It was always a worry of mine, when I moved to France, that I would be force fed the dreaded escargots and cuisses de grenouilles. Needless to say, I survived. I had brief encounter with an andouillette (a kind of pork sausage made with intestines and chitterlings) but I’m trying to erase that from my memory. Frogs’ legs on the other hand, actually surprisingly bearable, they are very small and mostly just tasted like chicken.
There are many things I will miss from the French lifestyle (the strikes I was happy to leave behind), namely food-related.
Spending £1 on a pastry in the UK will probably get you a stale croissant or a dodgy tart, but €1 for my morning pastry was one of the highlights of my day. The French take a lot of care in their food, from luxury restaurants to high street croissants. Even McDonalds there is better than ours, they sell Macarons in the McCafe!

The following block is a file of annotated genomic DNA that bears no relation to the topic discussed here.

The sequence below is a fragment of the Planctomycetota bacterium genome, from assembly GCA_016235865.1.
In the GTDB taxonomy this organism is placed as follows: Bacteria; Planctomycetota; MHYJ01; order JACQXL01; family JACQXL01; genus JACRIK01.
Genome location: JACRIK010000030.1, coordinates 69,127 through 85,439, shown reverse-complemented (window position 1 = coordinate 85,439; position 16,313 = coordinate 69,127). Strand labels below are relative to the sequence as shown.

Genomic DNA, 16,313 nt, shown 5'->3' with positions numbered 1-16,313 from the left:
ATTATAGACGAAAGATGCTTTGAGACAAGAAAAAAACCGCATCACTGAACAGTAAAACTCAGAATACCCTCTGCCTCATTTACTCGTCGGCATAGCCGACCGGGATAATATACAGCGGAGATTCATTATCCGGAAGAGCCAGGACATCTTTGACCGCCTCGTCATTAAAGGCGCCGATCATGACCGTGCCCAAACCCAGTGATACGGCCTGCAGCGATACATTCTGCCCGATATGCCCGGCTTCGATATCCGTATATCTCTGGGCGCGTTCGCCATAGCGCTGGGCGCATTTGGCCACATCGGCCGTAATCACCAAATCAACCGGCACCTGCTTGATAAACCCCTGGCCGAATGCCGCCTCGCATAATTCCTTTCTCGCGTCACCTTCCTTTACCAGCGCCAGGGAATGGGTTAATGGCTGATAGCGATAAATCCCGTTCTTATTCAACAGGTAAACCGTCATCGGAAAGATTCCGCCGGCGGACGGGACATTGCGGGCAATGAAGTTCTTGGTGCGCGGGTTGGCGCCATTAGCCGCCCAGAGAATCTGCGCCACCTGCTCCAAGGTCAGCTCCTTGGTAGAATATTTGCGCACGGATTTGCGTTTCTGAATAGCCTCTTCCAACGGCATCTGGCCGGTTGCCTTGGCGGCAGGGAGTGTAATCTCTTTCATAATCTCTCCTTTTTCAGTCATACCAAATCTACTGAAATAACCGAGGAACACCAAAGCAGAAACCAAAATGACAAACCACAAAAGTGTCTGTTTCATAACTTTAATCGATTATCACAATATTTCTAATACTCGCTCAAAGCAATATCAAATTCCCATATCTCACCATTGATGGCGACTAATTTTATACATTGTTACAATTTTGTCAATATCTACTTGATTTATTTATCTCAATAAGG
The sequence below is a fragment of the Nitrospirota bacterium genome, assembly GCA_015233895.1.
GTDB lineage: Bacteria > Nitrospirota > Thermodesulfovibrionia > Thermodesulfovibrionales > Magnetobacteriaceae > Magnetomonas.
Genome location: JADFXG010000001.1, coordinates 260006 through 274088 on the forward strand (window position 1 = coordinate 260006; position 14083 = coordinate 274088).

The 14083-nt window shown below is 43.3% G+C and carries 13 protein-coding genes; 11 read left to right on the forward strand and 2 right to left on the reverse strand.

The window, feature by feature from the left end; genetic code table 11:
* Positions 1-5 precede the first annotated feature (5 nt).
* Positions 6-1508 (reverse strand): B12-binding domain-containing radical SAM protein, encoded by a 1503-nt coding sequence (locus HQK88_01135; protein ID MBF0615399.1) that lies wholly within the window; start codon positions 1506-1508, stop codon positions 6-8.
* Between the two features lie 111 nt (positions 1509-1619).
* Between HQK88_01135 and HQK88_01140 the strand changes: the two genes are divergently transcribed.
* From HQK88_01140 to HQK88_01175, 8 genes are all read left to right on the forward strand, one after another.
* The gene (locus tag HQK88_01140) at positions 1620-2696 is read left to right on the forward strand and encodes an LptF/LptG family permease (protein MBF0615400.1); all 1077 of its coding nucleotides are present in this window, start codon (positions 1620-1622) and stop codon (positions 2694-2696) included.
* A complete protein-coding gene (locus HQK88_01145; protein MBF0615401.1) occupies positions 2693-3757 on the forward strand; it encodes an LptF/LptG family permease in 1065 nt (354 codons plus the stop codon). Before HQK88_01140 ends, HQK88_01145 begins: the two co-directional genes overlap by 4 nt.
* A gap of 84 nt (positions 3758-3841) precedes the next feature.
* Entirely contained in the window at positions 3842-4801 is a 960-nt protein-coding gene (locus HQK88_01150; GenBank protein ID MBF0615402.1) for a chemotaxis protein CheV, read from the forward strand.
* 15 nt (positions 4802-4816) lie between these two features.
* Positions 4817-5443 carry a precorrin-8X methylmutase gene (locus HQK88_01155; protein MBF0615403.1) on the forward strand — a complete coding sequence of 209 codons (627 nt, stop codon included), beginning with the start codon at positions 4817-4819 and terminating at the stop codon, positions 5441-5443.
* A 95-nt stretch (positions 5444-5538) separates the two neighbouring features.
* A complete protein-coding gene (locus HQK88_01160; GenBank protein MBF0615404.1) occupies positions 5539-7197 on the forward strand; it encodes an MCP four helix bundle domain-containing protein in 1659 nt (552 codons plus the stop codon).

Lunch is a really big deal in France, and everyone takes advantage of their lunch breaks. As I was working in a school, I would spend 2 hours in the staff room in awkward silence with the other teachers. As I quietly tucked into my sandwich, the teachers would whip out full cooked meals, which were always accompanied by a baguette and fruit compote. There was fish, steak, industrial size cans of peas, weird lumpy-looking casseroles, all very strong-smelling but they loved it. I soon adopted this, as 2 hours is a long time to fill with a small packed lunch, and although I never went as far as a full English roast, they definitely encouraged me to make my lunches more exciting!
Nevertheless, there was one home comfort I missed from England. One thing I had to stock up on every time I flew home. Tea bags. Could not have survived my time abroad without them!